Well for detractors of Kumble claiming that his appealing is contrary to the spririt of the game- appealing is something everyone does, but not everyone grasses a catch and claims it and not everyone first badmouths oppostion players and then calls people whingers/dobbers when they complain about it and then when they get it back go complain to the umpire- and that is the spirit of the game that got violated and it is hard to get for supporters of a team that tries to justify it's on field antics as par for the course because it happens in the nations schoolyards. Thankfully some nations think of cricket as an adult sport and not justify behaviour based on what is acceptable in school.

  • avinashrajpal on February 14, 2008, 12:42 GMT

    IMO,Kumble made the comments about the spirit of the game just to divert media and fans' attention from the loss. The fact was India lost 10wickets in less than 70overs,3wickets in 5balls and 6wickets to part-time bowlers.It is not the first time Umpiring decisions have changed the course of match.In SA v NZ series,Mark Benson gave numerous LBWs when the ball was pitched way outside leg,one of the most glaring errors. Rudi errors in MCG changed the course of the match but instead of Aus cribbing,they got on with the game.In the hindsight, this was the best opportunity for India to win a series in Australia. Due to the drought in Aus,pitches have been dry and suit the Indians (esp MCG,SCG & Adelaide).4 key Australian players have retired in last one year and another key player Hayden was not playing in Perth whereas India had all their experienced players except Zaheer & RP in Adelaide. This was the best opportunity for India to win which they squandered due to their poor performance.

  • ASK3 on February 14, 2008, 12:03 GMT

    unifex you should really have a think before you say something.kumble is a man of fine and high honour.it is people like you who make fun out of little things such as appealing etc.when in the sydney test india's second innings when dhoni clearly did not hit the ball and ponting caught it and appealed,what is that?also he clearly grounded the ball and there is video proof.ponting should have known himself that the ball is grounded and after the match he goes off shouting at an indian journalist that his respect for the game is questioned.or when michael clarke was clearly out edging to slips and did not walk?clarke said he was shocked at that.but his face tells otherwise.or even andrew symonds for that matter.couldn't he have walked when he edged it.when ponting says the game was played in high spirits then andrew symonds really should have walked.as an indian i am proud of how my team plays on and off the field.i don't like bad comments about anil kumble or any indian for that matter.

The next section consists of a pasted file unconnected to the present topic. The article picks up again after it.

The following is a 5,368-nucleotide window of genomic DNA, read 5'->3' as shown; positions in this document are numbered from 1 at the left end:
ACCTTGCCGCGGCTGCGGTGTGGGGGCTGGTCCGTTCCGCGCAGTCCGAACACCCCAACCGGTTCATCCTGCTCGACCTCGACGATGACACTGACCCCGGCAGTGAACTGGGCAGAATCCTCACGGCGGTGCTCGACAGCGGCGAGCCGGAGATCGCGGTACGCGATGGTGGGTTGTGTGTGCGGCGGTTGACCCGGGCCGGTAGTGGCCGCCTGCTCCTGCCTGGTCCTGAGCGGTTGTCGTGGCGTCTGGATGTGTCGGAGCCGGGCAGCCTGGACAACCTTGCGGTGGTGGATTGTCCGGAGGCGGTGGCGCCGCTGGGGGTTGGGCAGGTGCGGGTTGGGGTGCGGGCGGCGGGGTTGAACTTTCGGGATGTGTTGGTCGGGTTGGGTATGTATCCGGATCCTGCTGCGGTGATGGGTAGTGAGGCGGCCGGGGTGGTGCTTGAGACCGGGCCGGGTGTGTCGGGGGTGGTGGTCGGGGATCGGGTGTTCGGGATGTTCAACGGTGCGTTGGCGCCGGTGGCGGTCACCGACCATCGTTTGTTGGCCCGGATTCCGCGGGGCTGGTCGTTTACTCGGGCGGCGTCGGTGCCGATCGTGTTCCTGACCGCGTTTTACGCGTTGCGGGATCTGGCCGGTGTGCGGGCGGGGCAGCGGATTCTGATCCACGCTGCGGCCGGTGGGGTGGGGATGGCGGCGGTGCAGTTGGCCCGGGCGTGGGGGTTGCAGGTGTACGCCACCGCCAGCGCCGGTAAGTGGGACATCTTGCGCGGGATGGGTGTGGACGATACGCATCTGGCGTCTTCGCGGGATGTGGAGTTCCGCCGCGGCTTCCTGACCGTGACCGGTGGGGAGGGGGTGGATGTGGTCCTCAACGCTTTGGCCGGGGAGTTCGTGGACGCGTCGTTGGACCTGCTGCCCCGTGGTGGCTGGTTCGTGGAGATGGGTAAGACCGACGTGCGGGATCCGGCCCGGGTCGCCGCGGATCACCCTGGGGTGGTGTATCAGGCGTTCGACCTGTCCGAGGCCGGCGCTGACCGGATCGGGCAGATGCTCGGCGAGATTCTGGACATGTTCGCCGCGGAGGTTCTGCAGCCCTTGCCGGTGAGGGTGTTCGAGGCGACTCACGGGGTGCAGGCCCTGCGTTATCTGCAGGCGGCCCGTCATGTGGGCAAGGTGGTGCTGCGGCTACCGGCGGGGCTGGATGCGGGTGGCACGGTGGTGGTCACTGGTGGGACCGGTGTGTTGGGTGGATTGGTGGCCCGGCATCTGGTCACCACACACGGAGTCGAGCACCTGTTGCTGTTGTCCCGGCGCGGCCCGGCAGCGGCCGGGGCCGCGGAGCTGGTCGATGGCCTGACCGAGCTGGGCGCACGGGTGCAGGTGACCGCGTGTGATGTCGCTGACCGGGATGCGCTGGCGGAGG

• Vnott on February 14, 2008, 11:35 GMT

    Unifex, surprised at the attack on Kumble in your mail. If anyone really SAW the Sydney test either in person or in TV it would be obvious that India were robbed of the Sydney test due to pathetic umpiring on one hand (resulting in atleast 6 wrong decisions against one team in the same test killing the contest) and multiple individuals in the Aussie team who kept appealing and applying pressure on the umpires to give wrong decisions (Keeping the Symonds episode aside, What Clarke, Ponting and even Gilly did was simply unacceptable - The worst was the Clarke- Ponting duo using the prematch agreement for the fielder to provide the final verdict on clean catches to claim that Ganguly was out when the catch was grassed). So much for spirit from a Captain and a future Captain. This is not about acts of celebrations, spitting or appealing. Bad Umpiring combined with Aussies desperation to win at all costs resulted in Kumble's comments . There was nothing wrong in what he said....

  • Uddipan on February 14, 2008, 10:57 GMT

    Kumble is perhaps the most righteous man to have ever walked the cricket field, and I am including Courtney Walsh, Adam Gilchrist, et al in this list.

    He is also a tremendous fighter and leader, who instilled self-belief in a team that was expected to cave in. So, here's what I have to say to Unifex...

    Here's a guy who motivated his team to win a test (Perth) after a demoralising defeat in a test that they should have won (Sydney). Add in the fact that it was against the most formidable cricket team on earth; on their home ground; and, on a pitch where India were supposed to get blown away in 3 days...and, I just hope you recognize the magnitude of character it takes to bring about such a transformation. Remember, nobody would have blamed the Indian team if they actually got blown away in Perth. But,for just doing the hard yards, and pushing his team to hang in there by the sheer toe nails, let's doff our hat to Kumble.

    He is player grandeur and captain magnificent.Give him his due.

  • Tam_London on February 14, 2008, 10:19 GMT

    I don't think Unifex know much about the game of Cricket and I don't think he would have seen on the day at Sydney. It was clearly visualed that what the Australian players and umpires have done was completely against the sprit of the game, then why he is talking about Anile Kumble. Can he prove any todays Australian players are a gentleman like Anil? its again after 100s of 1000s of Australians accepted whos mistake it was, I think we just ignore Unifex comments and move on with the game.

  • rajivgower on February 14, 2008, 9:44 GMT